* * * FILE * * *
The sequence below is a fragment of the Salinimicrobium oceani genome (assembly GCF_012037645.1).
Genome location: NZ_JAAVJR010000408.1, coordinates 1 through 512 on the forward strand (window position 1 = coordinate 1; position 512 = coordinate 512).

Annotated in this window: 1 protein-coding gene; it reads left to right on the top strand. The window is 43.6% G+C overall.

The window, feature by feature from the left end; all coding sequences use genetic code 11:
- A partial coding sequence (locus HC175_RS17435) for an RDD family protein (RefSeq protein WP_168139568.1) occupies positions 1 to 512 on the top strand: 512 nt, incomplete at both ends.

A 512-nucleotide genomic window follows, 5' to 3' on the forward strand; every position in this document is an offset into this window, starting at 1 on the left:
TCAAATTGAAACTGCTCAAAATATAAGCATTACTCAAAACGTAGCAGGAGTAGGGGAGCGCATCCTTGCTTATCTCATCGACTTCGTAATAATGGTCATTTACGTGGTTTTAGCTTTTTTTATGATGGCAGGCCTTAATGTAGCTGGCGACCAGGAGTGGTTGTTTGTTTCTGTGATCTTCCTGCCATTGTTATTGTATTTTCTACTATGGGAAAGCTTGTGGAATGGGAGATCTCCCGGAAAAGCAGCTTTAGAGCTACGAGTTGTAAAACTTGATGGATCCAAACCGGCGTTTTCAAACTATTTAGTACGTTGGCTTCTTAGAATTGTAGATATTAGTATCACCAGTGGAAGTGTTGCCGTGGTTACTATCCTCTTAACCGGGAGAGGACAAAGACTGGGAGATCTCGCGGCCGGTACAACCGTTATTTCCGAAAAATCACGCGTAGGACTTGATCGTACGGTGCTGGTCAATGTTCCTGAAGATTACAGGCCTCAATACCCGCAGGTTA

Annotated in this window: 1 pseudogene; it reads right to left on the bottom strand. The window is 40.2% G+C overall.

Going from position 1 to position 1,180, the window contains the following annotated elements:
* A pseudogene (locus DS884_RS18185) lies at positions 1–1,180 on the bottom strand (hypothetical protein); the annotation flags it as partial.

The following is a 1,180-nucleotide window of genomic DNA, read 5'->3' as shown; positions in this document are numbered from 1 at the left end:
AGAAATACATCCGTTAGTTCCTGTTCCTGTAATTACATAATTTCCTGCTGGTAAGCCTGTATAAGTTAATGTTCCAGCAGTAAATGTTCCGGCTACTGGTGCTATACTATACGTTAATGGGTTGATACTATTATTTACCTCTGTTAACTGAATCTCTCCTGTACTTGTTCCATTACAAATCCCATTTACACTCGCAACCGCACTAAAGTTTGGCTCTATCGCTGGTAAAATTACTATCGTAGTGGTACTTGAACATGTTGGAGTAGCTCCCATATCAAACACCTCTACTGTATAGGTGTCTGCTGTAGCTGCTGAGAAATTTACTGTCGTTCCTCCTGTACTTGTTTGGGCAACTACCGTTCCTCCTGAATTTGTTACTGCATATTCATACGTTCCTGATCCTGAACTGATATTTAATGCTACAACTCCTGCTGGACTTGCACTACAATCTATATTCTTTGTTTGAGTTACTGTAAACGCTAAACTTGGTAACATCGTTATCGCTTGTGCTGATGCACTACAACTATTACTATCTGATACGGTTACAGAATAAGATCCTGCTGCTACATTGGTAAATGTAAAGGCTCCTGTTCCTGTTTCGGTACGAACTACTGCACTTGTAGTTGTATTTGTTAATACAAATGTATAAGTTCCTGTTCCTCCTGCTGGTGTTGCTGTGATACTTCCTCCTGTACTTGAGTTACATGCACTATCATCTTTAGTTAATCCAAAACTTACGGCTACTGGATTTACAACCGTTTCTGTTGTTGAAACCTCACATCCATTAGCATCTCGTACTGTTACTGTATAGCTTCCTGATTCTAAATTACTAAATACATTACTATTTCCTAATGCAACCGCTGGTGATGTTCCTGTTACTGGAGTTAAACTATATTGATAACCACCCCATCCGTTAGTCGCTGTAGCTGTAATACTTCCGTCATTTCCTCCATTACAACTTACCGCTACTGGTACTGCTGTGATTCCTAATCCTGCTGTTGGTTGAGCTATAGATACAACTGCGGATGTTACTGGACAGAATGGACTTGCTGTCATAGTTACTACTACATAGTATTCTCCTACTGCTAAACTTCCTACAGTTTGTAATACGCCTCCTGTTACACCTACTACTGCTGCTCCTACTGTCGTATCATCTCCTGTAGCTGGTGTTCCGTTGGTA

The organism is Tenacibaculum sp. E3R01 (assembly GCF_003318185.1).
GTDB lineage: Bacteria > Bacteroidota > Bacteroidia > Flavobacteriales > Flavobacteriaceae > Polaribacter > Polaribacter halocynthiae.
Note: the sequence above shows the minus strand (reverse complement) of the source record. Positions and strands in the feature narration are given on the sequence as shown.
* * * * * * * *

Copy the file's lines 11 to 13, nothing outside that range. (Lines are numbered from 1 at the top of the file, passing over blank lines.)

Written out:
The following is a 1,180-nucleotide window of genomic DNA, read 5'->3' as shown; positions in this document are numbered from 1 at the left end:
AGAAATACATCCGTTAGTTCCTGTTCCTGTAATTACATAATTTCCTGCTGGTAAGCCTGTATAAGTTAATGTTCCAGCAGTAAATGTTCCGGCTACTGGTGCTATACTATACGTTAATGGGTTGATACTATTATTTACCTCTGTTAACTGAATCTCTCCTGTACTTGTTCCATTACAAATCCCATTTACACTCGCAACCGCACTAAAGTTTGGCTCTATCGCTGGTAAAATTACTATCGTAGTGGTACTTGAACATGTTGGAGTAGCTCCCATATCAAACACCTCTACTGTATAGGTGTCTGCTGTAGCTGCTGAGAAATTTACTGTCGTTCCTCCTGTACTTGTTTGGGCAACTACCGTTCCTCCTGAATTTGTTACTGCATATTCATACGTTCCTGATCCTGAACTGATATTTAATGCTACAACTCCTGCTGGACTTGCACTACAATCTATATTCTTTGTTTGAGTTACTGTAAACGCTAAACTTGGTAACATCGTTATCGCTTGTGCTGATGCACTACAACTATTACTATCTGATACGGTTACAGAATAAGATCCTGCTGCTACATTGGTAAATGTAAAGGCTCCTGTTCCTGTTTCGGTACGAACTACTGCACTTGTAGTTGTATTTGTTAATACAAATGTATAAGTTCCTGTTCCTCCTGCTGGTGTTGCTGTGATACTTCCTCCTGTACTTGAGTTACATGCACTATCATCTTTAGTTAATCCAAAACTTACGGCTACTGGATTTACAACCGTTTCTGTTGTTGAAACCTCACATCCATTAGCATCTCGTACTGTTACTGTATAGCTTCCTGATTCTAAATTACTAAATACATTACTATTTCCTAATGCAACCGCTGGTGATGTTCCTGTTACTGGAGTTAAACTATATTGATAACCACCCCATCCGTTAGTCGCTGTAGCTGTAATACTTCCGTCATTTCCTCCATTACAACTTACCGCTACTGGTACTGCTGTGATTCCTAATCCTGCTGTTGGTTGAGCTATAGATACAACTGCGGATGTTACTGGACAGAATGGACTTGCTGTCATAGTTACTACTACATAGTATTCTCCTACTGCTAAACTTCCTACAGTTTGTAATACGCCTCCTGTTACACCTACTACTGCTGCTCCTACTGTCGTATCATCTCCTGTAGCTGGTGTTCCGTTGGTA

The organism is Tenacibaculum sp. E3R01 (assembly GCF_003318185.1).